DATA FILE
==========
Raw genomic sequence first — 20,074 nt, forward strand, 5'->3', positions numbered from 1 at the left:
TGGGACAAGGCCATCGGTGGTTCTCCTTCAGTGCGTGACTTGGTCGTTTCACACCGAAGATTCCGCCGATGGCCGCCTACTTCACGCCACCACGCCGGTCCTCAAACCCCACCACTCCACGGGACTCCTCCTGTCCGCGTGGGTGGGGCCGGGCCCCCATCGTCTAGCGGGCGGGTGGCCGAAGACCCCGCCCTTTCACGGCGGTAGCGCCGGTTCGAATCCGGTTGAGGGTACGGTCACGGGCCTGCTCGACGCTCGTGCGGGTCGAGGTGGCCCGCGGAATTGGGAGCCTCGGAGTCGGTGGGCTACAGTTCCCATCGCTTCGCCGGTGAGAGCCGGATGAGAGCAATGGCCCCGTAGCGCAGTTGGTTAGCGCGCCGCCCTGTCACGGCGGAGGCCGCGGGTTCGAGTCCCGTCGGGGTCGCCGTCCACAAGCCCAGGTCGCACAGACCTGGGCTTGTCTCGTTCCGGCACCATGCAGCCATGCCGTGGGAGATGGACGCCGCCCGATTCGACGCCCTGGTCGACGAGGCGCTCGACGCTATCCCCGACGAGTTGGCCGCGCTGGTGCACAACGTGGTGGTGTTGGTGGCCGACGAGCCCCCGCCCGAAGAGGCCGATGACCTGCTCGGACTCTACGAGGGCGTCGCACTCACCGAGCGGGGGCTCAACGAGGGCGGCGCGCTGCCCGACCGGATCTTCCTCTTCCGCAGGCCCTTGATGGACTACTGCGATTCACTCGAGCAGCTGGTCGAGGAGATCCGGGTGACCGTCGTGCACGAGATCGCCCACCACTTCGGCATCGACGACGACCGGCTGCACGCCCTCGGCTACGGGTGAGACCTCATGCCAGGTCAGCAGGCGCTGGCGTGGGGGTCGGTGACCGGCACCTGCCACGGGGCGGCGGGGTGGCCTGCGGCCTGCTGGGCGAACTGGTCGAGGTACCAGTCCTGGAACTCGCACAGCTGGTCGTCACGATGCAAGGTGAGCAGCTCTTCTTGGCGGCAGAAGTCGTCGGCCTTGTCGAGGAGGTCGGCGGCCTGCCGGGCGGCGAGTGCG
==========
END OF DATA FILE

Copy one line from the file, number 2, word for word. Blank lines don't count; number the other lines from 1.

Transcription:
TGGGACAAGGCCATCGGTGGTTCTCCTTCAGTGCGTGACTTGGTCGTTTCACACCGAAGATTCCGCCGATGGCCGCCTACTTCACGCCACCACGCCGGTCCTCAAACCCCACCACTCCACGGGACTCCTCCTGTCCGCGTGGGTGGGGCCGGGCCCCCATCGTCTAGCGGGCGGGTGGCCGAAGACCCCGCCCTTTCACGGCGGTAGCGCCGGTTCGAATCCGGTTGAGGGTACGGTCACGGGCCTGCTCGACGCTCGTGCGGGTCGAGGTGGCCCGCGGAATTGGGAGCCTCGGAGTCGGTGGGCTACAGTTCCCATCGCTTCGCCGGTGAGAGCCGGATGAGAGCAATGGCCCCGTAGCGCAGTTGGTTAGCGCGCCGCCCTGTCACGGCGGAGGCCGCGGGTTCGAGTCCCGTCGGGGTCGCCGTCCACAAGCCCAGGTCGCACAGACCTGGGCTTGTCTCGTTCCGGCACCATGCAGCCATGCCGTGGGAGATGGACGCCGCCCGATTCGACGCCCTGGTCGACGAGGCGCTCGACGCTATCCCCGACGAGTTGGCCGCGCTGGTGCACAACGTGGTGGTGTTGGTGGCCGACGAGCCCCCGCCCGAAGAGGCCGATGACCTGCTCGGACTCTACGAGGGCGTCGCACTCACCGAGCGGGGGCTCAACGAGGGCGGCGCGCTGCCCGACCGGATCTTCCTCTTCCGCAGGCCCTTGATGGACTACTGCGATTCACTCGAGCAGCTGGTCGAGGAGATCCGGGTGACCGTCGTGCACGAGATCGCCCACCACTTCGGCATCGACGACGACCGGCTGCACGCCCTCGGCTACGGGTGAGACCTCATGCCAGGTCAGCAGGCGCTGGCGTGGGGGTCGGTGACCGGCACCTGCCACGGGGCGGCGGGGTGGCCTGCGGCCTGCTGGGCGAACTGGTCGAGGTACCAGTCCTGGAACTCGCACAGCTGGTCGTCACGATGCAAGGTGAGCAGCTCTTCTTGGCGGCAGAAGTCGTCGGCCTTGTCGAGGAGGTCGGCGGCCTGCCGGGCGGCGAGTGCG